What is metallurgical coal?
Metallurgical (met) coal (sometimes referred to as coking coal) is a naturally occurring sedimentary rock found within the Earth’s crust.
Categories of met coal include hard coking coal, semi-hard coking-coal, semi-soft coking coal and pulverized coal for injection (PCI). These apply to the different quality grades of met coal, all of which are used to make steel.
These categories refer to the quality of the grades of coal and how well they perform in the coke and iron making process.
Better quality met coal tends to have more of the reactive fusible components, resulting in stronger coke, while PCI coal tends to have low levels of fusible material.
Met coal typically contains more carbon, less ash and less moisture than thermal coal, which is used for electricity generation.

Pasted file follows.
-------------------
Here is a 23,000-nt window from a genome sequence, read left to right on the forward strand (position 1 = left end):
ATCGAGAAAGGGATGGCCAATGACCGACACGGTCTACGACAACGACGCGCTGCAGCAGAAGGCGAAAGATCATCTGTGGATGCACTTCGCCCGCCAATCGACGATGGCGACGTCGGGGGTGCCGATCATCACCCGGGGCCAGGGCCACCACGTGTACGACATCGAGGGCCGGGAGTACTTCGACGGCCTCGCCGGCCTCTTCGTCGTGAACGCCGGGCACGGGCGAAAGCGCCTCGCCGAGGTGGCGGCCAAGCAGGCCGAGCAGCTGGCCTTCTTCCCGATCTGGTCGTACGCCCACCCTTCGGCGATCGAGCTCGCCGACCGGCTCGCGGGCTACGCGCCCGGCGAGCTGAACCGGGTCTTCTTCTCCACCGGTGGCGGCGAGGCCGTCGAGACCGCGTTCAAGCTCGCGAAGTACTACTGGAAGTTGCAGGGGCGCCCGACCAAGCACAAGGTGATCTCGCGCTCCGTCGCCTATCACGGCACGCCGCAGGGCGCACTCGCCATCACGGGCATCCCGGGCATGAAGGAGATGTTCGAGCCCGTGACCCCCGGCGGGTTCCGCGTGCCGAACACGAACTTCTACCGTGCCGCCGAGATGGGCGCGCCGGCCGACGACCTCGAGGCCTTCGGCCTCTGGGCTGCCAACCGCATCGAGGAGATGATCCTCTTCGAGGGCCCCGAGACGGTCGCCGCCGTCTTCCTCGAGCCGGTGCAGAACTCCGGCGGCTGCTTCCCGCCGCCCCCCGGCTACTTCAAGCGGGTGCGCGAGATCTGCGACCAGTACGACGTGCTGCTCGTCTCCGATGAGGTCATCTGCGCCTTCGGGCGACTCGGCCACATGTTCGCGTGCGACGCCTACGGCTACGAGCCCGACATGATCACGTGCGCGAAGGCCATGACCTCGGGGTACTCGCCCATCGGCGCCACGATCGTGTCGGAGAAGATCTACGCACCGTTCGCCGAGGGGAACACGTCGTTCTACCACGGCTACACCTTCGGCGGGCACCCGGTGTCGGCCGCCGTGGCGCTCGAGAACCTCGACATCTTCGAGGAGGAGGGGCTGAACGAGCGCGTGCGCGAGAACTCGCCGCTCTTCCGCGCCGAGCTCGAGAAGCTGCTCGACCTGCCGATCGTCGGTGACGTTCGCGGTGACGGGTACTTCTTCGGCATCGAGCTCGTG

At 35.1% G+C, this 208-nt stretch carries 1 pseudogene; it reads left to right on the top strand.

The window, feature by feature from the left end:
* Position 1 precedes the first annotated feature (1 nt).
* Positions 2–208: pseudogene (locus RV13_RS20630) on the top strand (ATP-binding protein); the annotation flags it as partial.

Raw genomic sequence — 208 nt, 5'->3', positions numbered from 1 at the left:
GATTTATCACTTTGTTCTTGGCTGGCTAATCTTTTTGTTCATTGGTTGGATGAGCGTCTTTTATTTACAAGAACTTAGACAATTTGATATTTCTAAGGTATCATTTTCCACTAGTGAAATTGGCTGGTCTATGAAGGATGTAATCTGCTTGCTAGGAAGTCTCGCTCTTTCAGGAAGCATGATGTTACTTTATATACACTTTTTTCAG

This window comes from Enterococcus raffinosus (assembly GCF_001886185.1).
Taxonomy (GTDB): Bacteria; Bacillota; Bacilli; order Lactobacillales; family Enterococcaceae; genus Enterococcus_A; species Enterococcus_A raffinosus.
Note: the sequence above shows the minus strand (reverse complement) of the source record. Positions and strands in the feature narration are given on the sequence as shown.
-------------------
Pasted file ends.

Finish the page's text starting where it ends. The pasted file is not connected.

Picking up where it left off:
Facts about metallurgical coal
How is metallurgical coal used?
Metallurgical coal is a primary ingredient in the steel making process. It takes around 770 kilograms of coal to make one ton of steel.
Approximately 70% of global steel is produced in basic oxygen blast furnaces.
The majority of steel is used in:
Why does BHP mine metallurgical coal?
Metallurgical coal is an essential ingredient in the production of steel.
Steel is one of the most widely used building materials on earth, and we expect it to remain so in the coming decades.
In 2020, BHP produced around 70 million tonnes of met coal. That’s enough to produce enough steel to build the Burj Khalifa (the world’s tallest building) over 1,600 times!